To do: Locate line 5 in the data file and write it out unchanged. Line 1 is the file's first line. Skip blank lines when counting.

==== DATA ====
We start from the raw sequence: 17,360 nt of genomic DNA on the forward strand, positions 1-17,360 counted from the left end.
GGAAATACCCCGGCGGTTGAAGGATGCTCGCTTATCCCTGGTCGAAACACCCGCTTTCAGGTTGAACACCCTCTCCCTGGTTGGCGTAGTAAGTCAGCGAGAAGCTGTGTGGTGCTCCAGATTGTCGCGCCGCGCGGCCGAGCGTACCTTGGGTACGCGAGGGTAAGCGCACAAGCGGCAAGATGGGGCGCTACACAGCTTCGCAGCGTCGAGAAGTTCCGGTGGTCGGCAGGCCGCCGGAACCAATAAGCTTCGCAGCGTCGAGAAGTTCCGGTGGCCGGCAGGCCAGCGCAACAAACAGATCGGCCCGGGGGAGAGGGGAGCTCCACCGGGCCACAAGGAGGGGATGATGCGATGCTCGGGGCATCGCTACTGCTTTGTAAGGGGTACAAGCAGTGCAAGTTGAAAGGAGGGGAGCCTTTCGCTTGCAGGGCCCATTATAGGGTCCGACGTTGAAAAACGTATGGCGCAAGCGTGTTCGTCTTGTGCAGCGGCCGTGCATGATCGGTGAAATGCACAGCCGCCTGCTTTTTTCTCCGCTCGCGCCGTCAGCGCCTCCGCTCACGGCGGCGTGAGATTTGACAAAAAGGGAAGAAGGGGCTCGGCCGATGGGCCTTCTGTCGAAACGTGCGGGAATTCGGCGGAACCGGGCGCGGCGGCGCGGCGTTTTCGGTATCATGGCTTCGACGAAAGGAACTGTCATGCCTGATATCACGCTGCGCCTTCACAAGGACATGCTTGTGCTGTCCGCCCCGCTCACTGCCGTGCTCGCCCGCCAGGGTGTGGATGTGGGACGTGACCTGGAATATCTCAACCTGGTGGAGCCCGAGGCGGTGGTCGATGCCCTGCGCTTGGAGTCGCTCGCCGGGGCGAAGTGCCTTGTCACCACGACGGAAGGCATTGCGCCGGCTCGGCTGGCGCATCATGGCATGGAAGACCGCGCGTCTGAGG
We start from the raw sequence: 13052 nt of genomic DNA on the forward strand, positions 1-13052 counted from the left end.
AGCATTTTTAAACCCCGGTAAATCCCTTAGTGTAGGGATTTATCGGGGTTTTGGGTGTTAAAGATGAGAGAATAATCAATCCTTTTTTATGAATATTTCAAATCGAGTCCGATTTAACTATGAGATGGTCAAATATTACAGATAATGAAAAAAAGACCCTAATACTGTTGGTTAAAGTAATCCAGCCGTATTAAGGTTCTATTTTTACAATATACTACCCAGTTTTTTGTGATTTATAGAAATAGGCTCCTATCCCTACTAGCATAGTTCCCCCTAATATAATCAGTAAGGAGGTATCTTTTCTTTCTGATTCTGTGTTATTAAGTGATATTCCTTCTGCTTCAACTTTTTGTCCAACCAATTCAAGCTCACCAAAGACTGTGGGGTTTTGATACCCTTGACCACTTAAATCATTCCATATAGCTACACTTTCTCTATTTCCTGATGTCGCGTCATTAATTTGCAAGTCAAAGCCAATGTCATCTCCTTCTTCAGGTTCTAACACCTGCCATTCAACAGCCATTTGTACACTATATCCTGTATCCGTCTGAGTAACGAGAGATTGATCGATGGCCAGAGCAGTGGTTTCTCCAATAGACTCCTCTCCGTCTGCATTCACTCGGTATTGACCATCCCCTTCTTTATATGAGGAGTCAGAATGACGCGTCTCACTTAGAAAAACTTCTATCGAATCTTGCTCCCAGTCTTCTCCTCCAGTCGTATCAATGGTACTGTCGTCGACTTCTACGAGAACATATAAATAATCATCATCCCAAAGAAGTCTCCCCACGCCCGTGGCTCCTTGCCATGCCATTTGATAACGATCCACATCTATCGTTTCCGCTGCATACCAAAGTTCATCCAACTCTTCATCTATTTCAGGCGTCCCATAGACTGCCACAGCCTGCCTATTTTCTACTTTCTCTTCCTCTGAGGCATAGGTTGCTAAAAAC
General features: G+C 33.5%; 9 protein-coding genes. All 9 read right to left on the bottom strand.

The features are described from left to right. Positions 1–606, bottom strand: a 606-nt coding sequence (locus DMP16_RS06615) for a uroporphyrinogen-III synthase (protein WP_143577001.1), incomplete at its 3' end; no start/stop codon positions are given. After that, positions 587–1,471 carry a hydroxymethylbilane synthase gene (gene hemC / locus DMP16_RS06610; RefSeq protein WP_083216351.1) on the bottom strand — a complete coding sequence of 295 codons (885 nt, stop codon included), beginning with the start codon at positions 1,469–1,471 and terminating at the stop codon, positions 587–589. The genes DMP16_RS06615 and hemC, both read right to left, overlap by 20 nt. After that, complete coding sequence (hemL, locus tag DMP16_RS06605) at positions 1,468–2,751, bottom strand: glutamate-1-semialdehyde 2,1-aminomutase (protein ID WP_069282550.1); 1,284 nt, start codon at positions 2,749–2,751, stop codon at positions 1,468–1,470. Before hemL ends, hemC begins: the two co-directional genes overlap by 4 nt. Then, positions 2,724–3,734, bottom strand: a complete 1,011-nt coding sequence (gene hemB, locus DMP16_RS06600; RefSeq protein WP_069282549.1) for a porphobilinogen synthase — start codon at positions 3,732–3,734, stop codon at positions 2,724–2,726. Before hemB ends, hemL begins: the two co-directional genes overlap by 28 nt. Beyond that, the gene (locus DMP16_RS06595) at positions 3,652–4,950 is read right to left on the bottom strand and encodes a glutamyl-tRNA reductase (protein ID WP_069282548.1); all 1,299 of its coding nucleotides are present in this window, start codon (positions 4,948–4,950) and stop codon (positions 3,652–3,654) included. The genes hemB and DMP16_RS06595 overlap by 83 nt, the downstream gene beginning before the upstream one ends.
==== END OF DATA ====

General features: G+C 33.5%; 9 protein-coding genes. All 9 read right to left on the bottom strand.